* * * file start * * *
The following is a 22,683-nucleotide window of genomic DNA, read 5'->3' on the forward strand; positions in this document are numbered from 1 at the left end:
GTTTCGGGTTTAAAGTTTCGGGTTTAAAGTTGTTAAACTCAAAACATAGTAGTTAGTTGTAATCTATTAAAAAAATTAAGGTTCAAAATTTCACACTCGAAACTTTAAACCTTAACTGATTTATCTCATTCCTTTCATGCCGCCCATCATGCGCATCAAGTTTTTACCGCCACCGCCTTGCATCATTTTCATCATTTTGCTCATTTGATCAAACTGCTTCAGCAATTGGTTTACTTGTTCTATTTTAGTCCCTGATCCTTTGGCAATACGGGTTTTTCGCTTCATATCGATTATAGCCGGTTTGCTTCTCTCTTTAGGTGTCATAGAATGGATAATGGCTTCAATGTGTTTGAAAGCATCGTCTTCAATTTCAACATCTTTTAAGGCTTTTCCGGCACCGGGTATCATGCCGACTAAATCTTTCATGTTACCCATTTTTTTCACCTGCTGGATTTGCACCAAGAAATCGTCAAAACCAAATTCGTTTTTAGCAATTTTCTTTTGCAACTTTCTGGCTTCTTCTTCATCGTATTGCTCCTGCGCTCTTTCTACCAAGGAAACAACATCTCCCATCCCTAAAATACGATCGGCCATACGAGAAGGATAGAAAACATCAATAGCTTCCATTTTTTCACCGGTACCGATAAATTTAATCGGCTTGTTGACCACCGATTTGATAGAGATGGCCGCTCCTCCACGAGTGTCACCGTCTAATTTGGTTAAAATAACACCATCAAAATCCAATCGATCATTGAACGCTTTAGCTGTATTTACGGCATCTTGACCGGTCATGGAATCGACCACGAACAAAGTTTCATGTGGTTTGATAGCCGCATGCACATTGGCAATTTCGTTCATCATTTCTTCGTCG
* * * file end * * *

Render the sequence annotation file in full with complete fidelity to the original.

The following is a 22,683-nucleotide window of genomic DNA, read 5'->3' on the forward strand; positions in this document are numbered from 1 at the left end:
GTTTCGGGTTTAAAGTTTCGGGTTTAAAGTTGTTAAACTCAAAACATAGTAGTTAGTTGTAATCTATTAAAAAAATTAAGGTTCAAAATTTCACACTCGAAACTTTAAACCTTAACTGATTTATCTCATTCCTTTCATGCCGCCCATCATGCGCATCAAGTTTTTACCGCCACCGCCTTGCATCATTTTCATCATTTTGCTCATTTGATCAAACTGCTTCAGCAATTGGTTTACTTGTTCTATTTTAGTCCCTGATCCTTTGGCAATACGGGTTTTTCGCTTCATATCGATTATAGCCGGTTTGCTTCTCTCTTTAGGTGTCATAGAATGGATAATGGCTTCAATGTGTTTGAAAGCATCGTCTTCAATTTCAACATCTTTTAAGGCTTTTCCGGCACCGGGTATCATGCCGACTAAATCTTTCATGTTACCCATTTTTTTCACCTGCTGGATTTGCACCAAGAAATCGTCAAAACCAAATTCGTTTTTAGCAATTTTCTTTTGCAACTTTCTGGCTTCTTCTTCATCGTATTGCTCCTGCGCTCTTTCTACCAAGGAAACAACATCTCCCATCCCTAAAATACGATCGGCCATACGAGAAGGATAGAAAACATCAATAGCTTCCATTTTTTCACCGGTACCGATAAATTTAATCGGCTTGTTGACCACCGATTTGATAGAGATGGCCGCTCCTCCACGAGTGTCACCGTCTAATTTGGTTAAAATAACACCATCAAAATCCAATCGATCATTGAACGCTTTAGCTGTATTTACGGCATCTTGACCGGTCATGGAATCGACCACGAACAAAGTTTCATGTGGTTTGATAGCCGCATGCACATTGGCAATTTCGTTCATCATTTCTTCGTCG